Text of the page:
Exotic butterflies are heading north

First published in News

EXOTIC butterfly species once found mainly in the south of England are spreading north.

A warmer climate has made northern parts of the country more habitable.

Three-quarters of UK butterflies showed a 10-year decrease in either their distribution or population levels.

And although the Long-tailed Blue has not yet reached Cumbria, a minority of common species such as the Peacock, Comma and White-Lettered Hairstreak have moved from the south and are now firmly established in the North West.

Chris Winnick from the Butterfly Conservation Cumbria said that despite a warmer summer in 2013, most rare and specialist butterflies were particular about their habitat and caterpillar food plant.

“We cannot be precise on this but climate change has undoubtedly played a part in allowing butterflies and moth species to move further north,” Mr Winnick said. “The rare and endangered High Brown Fritillary has just 30 colonies in the UK, representing five per cent of its former range.

“The Morecambe Bay Limestones are the UK’s national stronghold, with two-thirds of the remaining population. “The habit and food plant for these insects must be present but our detailed recording and monitoring shows that this movement north still continues and further new species may arrive.”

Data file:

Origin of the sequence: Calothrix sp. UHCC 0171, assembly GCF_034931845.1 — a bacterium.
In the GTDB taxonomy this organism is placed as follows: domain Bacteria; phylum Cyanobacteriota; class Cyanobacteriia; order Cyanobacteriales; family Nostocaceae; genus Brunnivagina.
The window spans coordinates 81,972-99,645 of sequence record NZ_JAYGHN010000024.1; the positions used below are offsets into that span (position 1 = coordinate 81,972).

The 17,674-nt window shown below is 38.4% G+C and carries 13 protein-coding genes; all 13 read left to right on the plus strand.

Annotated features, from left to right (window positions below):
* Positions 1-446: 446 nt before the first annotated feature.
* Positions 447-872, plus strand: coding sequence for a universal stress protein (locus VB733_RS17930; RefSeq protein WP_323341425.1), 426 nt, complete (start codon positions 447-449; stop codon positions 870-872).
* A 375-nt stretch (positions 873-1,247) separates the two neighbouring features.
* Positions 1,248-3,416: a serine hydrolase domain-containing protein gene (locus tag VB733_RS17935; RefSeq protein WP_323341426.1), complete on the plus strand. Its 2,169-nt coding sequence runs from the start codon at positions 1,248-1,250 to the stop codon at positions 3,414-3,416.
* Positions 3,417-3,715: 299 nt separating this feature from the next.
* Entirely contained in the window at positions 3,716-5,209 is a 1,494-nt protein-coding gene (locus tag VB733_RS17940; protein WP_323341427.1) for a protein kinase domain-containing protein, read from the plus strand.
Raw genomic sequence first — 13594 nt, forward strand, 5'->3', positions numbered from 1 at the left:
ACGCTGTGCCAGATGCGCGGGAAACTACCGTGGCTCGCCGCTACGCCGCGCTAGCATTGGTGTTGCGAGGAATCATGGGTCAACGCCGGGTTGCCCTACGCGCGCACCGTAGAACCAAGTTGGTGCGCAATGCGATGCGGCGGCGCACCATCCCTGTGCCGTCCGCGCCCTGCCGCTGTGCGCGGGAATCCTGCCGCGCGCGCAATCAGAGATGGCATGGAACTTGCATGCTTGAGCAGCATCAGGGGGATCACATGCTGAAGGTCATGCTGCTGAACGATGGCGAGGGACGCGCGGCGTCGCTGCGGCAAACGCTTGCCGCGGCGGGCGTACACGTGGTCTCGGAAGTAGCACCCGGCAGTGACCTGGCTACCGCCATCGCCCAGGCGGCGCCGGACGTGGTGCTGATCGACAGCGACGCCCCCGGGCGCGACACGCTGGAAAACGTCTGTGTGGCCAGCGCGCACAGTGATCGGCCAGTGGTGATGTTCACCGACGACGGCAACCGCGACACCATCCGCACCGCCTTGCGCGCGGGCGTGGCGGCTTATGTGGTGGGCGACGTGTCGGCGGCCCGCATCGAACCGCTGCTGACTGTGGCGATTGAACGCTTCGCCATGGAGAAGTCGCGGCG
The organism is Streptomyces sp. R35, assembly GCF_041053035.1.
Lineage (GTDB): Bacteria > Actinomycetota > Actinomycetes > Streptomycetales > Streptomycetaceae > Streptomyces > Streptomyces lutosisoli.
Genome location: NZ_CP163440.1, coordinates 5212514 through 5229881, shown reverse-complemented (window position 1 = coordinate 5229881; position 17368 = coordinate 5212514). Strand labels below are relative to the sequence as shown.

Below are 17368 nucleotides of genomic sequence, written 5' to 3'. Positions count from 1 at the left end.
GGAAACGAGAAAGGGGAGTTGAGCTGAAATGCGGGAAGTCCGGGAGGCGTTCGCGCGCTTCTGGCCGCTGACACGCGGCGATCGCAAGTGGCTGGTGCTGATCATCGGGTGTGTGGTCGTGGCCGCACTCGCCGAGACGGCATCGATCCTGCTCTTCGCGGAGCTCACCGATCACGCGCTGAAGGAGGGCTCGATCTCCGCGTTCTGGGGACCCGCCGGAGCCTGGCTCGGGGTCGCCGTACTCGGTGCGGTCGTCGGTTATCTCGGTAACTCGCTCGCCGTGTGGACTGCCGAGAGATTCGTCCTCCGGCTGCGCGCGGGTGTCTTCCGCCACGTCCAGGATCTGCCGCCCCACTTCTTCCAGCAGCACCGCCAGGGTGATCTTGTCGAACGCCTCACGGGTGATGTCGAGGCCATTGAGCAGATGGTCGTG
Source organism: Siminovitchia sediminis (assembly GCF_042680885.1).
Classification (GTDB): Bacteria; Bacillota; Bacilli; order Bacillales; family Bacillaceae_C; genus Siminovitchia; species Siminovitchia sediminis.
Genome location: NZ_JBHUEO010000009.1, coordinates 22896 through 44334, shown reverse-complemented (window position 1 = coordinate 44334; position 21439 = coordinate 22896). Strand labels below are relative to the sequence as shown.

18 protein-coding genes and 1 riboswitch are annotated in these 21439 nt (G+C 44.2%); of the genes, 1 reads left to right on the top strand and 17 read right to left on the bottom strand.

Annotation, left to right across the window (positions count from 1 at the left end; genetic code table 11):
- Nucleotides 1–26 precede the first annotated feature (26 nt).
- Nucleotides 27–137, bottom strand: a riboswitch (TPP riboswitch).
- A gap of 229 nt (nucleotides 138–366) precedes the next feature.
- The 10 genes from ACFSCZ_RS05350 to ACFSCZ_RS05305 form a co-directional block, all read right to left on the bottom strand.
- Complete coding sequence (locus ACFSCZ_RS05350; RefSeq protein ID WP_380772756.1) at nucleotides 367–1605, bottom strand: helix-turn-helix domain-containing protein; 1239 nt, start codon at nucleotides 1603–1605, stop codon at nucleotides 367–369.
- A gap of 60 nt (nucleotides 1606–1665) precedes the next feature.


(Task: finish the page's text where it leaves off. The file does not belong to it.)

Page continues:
Other endangered species that rely on a specific habitat — such as the Pearl-bordered Fritillary and Duke of Burgundy — still face extinction. However, other threatened species, including the Large Blue, Marsh Fritillary and the Silver-studded Blue, have stabilised or increased due to conservation efforts over the past decade. “The main threat in the Morecambe Bay area is habitat change. Most of these species require open sunny glades with a profusion of violets and other food plants to lay their eggs. “High-Brown Fritillaries need bracken cover, Large Heath require a semi-waterlogged environment and Mountain Ringlets may migrate further uphill so we need to monitor the impact of climate change carefully in the future,” Mr Winnick added.

If you would like to find out more about local butterflies or would like to volunteer to help with conservation and recordings contact your local Butterfly Conservation on www.cumbria-butter flies.org.uk or www.lanc ashire-butterfiles.org.uk

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